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The Irish Famine, often referred to as the Great Hunger was a period of mass starvation and emigration from 1845 to 1851, and its effects were to be felt on the Irish population for the remainder of the 19th Century. 2.5 million people emigrated over the course of 6 years, and their descendants make up the vast amount of Irish diaspora, living all over the world today. Our Insight will show you where to find family history information relating to the time of the Famine depending on where people might have emigrated to.

Irish Famine family history resources outside of Ireland

The initial cause of the Irish Famine was the failure of the potato crop, due to a disease called Blight. However, it was a combination of disastrous political actions and poor social structures that turned the crisis into a tragedy of un-precedented proportions. During its 6 years, an estimated 1 million people died, and 2.5 million people emigrated, leaving behind a population that was deeply scarred and utterly heartbroken. By the time of the 1911 census, there was half the amount of people living in Ireland as there had been 70 years earlier, in 1841.

National Famine Memorial in County Mayo

The picture above: National Famine Memorial in County Mayo

Descendants of those who fled the Irish famine can be found all over the world today, and many of them are now looking to discover their family history and connect with their place of origin in Ireland. Every year Ireland Reaching Out helps thousands of people who are beginning the process of tracing their ancestors who immigrated during the Irish famine. The goal is to reconnect everyone of Irish heritage with their place of origin in Ireland and the community living there today. The task of going so far back to discover family history, when the scale of emigration was immense, and the record-keeping was scant, can be daunting for anyone who is looking to trace their roots to the time of the Great Hunger. However, it is by no means impossible and every day, descendants of famine emigrants, sometimes as the first family members since the 1800s, are returning to visit the Irish villages their ancestors left.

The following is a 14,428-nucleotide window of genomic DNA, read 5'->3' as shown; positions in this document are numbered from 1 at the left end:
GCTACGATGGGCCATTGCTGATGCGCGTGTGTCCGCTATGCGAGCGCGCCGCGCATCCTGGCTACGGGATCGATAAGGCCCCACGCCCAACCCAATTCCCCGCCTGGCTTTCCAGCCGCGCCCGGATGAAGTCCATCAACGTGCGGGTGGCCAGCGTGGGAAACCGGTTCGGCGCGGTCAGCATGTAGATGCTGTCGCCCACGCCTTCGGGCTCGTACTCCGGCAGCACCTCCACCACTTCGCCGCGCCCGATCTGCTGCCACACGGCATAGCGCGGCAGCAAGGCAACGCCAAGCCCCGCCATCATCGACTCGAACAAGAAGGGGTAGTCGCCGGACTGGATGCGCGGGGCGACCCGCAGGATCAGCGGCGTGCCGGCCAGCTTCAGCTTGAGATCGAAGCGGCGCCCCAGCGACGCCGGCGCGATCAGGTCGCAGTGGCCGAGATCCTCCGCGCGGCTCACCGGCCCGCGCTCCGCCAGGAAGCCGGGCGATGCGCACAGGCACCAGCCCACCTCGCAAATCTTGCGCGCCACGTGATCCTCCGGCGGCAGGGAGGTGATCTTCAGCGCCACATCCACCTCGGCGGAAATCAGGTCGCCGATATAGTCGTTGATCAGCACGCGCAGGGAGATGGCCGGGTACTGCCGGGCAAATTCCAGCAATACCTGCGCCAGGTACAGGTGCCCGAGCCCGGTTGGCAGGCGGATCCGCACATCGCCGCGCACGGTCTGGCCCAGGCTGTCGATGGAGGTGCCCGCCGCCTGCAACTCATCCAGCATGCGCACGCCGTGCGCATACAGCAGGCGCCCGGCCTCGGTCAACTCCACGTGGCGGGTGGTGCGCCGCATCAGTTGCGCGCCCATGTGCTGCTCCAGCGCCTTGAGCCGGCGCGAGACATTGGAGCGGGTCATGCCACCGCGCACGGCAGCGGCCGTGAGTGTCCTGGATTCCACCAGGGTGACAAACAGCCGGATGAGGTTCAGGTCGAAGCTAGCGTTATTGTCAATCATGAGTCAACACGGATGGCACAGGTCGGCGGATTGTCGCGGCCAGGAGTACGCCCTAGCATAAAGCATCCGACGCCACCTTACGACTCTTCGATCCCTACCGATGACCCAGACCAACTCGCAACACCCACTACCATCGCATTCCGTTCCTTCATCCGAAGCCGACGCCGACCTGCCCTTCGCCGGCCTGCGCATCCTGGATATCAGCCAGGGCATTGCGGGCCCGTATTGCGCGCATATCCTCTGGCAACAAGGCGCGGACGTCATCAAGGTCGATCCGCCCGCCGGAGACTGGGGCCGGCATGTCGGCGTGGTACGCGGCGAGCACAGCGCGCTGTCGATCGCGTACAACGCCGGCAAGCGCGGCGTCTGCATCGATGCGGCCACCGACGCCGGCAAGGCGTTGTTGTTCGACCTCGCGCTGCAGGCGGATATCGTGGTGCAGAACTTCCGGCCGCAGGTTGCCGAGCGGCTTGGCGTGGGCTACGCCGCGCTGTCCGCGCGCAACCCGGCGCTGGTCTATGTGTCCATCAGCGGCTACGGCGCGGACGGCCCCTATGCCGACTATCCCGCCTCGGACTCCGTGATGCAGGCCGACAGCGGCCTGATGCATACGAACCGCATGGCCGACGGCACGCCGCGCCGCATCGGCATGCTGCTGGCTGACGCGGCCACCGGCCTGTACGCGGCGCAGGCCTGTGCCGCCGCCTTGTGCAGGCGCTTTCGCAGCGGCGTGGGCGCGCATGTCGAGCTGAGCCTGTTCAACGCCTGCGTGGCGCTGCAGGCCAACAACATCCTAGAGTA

A famine Cottage in Athea County LImerick as it stands today

The picture above: A famine cottage in Athea, County Limerick as it stands today. The Great Grandmother of an Ireland Reaching Out member was born there in 1847.

So where do you start if you are a descendant of Irish famine emigrants? In the 19th Century people were more concerned about who was arriving in their country, as opposed to who was leaving. That’s why it’s a good idea to start your research in the country your ancestor emigrated to.  Here we have highlighted some of our top foreign resources for researching people who left Ireland at the time of the Irish Famine.

American Immigration from Ireland during Famine

The vast majority of those that left Ireland, ended their journey in the USA, arriving either directly by boat or by travelling first to Canada and then crossing the border. Over the course of the Famine, around 650,000 Irish immigrants arrived in New York harbour and by 1850 U.S. immigration records show that 43% of the foreign-born population was Irish.

 Depiction of Ship preparing to sail from Ireland to America during the Irish Famine

Picture above: Depiction of Ship preparing to sail from Ireland to America during the Irish Famine

Around 30 years before the Irish Famine, with the increased volume of immigrants arriving sick or having died in transit, the U.S. Congress passed legislation to limit the number of passengers on each ship. Beginning in 1820, the captain of each arriving ship prepared a Customs Passenger List and filed it with the collector of customs at the port of arrival. This marks the commencement of the systematic collection of data on immigration to the United States—and the starting point for the archives at Castle Garden database. It contains and makes available eleven million records of immigrants who arrived at the Port of New York from 1820 - 1892. As a main port of entry for Irish immigrants during the Famine period, this is a fantastic free resource and sometimes contains information not just on the emigrant, but also who was left behind in Ireland. Until recently, this database could be accessed through a dedicated website but at time of publication, this website was offline. An alternative and free way to access this database can be found on the Familysearch website under their collection New York Passenger Lists 1821 - 1890.